My motherhood arrived when it had to arrive, much later than the rest ofbrazilian women, and somewhat later than the Spanish. Having a child is not complicated at all in Spain; What's more, in Spain everything is well planned, both in terms of health, education and leisure.
The difficult thing about a motherhood outside your country is the loneliness that one has to live with her baby, her doubts and concerns. At the end of the day, as Argentina affirms Laura gutman in his book "Motherhood and the encounter with one's own shadow"When a woman becomes a mother, she needs a tribe to feel more at home, clothed, embraced and protected.
Maternity has no nationality. Just married, my husband and I decided to move our house from Brazil to Spain because we wanted above all to learn. Over the years, we have realized that many of the Brazilians who come here end up staying. Not only the language is similar, but also the way of life of both countries.
Although Spain is barely a quarter of Brazil there is many similarities of life between the two countries. In general, the Spanish family is matriarchal like the Brazilian, most decisions regarding children are made by mothers. And of course, that is what has always been lived in society. Women always came together to support and help each other. Mothers, grandmothers, aunts, neighbors, friends ...
One of the women that I also missed to take care of my daughter, in addition to my mother and friends, was a caregiver. In Brazil, it is very common for the mother to have a helper at home, both for housework and childcare. As a child, I have always had someone to take care of me when my mother was not at home. In Spain, that was not so easy at first. It used to be and continues to be cheaper for families, leaving their young children in a nursery, where mothers exchange information and advice with the monitors and other parents, when dropping off or picking up their child.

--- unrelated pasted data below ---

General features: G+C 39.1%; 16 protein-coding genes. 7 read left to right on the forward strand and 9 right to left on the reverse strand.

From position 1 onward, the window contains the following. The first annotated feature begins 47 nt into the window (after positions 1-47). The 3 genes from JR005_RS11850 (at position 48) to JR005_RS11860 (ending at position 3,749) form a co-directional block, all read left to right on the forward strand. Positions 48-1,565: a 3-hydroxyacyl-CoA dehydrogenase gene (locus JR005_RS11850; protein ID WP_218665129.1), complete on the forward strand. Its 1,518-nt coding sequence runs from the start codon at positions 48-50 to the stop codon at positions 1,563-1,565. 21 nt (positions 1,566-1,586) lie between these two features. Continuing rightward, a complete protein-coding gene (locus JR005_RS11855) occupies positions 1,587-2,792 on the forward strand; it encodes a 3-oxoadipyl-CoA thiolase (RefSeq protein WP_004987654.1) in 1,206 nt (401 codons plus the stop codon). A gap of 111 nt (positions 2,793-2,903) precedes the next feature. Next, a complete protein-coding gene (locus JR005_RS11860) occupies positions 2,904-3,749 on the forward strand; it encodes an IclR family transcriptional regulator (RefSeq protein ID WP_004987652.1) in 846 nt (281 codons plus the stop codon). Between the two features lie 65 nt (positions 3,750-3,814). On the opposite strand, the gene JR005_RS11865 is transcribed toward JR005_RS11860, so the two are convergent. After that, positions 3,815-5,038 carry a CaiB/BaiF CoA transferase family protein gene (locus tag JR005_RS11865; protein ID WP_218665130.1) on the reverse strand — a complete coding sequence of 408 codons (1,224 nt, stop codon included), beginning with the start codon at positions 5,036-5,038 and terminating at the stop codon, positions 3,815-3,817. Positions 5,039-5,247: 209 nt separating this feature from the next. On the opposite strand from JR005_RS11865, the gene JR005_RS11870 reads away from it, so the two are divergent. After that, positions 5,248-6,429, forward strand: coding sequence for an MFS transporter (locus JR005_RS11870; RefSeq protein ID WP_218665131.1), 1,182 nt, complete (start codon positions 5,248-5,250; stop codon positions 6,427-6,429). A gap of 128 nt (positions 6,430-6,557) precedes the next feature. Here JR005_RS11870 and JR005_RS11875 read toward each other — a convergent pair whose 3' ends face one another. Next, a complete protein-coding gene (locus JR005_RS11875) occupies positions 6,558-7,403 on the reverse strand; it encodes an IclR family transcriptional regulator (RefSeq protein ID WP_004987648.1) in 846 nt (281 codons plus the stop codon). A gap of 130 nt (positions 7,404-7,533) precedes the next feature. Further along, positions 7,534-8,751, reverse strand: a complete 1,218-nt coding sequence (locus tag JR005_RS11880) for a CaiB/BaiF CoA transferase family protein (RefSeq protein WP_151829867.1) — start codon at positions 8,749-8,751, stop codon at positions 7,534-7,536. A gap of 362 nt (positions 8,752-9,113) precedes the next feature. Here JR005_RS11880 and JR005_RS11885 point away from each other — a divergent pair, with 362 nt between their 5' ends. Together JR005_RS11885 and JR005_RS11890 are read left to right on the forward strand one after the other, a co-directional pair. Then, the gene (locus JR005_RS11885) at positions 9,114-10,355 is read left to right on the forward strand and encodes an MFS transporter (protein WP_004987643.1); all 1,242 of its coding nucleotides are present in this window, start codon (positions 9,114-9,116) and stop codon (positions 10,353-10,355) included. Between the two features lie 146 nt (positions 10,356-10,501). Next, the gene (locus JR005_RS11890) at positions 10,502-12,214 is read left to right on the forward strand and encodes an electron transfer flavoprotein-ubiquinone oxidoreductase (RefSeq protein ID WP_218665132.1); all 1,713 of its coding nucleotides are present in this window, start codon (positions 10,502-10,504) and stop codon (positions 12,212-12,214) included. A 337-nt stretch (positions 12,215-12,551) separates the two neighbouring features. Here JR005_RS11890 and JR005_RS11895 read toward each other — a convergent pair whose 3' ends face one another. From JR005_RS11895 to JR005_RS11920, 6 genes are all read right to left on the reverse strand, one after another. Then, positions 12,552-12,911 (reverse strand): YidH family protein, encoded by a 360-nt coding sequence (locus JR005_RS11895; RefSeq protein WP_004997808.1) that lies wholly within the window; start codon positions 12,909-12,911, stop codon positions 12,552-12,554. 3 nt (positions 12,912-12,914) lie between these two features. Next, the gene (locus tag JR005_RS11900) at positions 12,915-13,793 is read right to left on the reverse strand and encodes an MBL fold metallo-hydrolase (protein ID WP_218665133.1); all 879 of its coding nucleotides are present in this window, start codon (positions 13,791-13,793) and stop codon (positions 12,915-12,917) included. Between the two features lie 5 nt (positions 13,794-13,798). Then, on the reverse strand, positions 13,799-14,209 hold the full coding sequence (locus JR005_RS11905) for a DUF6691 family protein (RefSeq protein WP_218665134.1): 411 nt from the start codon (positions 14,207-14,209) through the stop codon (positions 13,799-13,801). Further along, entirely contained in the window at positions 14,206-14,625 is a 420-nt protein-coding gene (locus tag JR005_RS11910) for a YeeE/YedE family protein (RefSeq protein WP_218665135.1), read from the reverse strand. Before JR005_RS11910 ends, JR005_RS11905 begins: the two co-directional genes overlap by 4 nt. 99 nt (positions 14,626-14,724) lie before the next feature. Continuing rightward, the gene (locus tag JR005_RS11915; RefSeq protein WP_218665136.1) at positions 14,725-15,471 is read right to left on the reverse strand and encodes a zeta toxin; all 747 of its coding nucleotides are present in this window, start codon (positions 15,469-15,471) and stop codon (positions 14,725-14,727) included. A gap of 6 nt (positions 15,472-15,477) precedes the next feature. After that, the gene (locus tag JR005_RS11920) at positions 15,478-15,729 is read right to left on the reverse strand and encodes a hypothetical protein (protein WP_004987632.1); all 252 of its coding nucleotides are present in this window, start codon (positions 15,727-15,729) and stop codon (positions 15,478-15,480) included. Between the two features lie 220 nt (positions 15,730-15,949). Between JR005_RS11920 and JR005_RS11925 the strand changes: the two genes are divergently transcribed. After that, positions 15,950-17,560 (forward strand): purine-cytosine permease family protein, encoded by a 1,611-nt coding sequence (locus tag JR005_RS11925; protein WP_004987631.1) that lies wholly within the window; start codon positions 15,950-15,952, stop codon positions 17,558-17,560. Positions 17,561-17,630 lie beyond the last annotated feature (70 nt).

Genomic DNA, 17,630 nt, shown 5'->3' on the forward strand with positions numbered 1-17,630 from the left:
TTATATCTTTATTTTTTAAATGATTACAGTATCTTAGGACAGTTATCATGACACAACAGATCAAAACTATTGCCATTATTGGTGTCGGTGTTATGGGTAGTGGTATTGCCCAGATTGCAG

When one becomes a mother, it is very natural to start looking for other mothers with whom to share experiences, doubts and information. As I knew very little about the world of babies, I was going to look in books and on the Internet, something about the various care of babies. As a journalist that I am, I realized that on the Internet, such a universal medium that grew by long strides, there was nothing that could help mothers like me. It was then that the idea came to me of building a space where all mothers, of indistinct races, nationalities, social classes and entities could share ideas and doubts about the world of their children. To this space that I had just given birth, I called it GuiaInfantil, this digital magazine that more than 5 million families help me build, day after day.
Thanks to my daughter Clara, my life in Spain and the support of my husband, I have achieved break down communication barriers between parents around the world. Nothing like being among people who share their love, their doubts, their concerns and concerns for their children. On our site I found my tribe.
Vilma Medina. Founder and Director of our site
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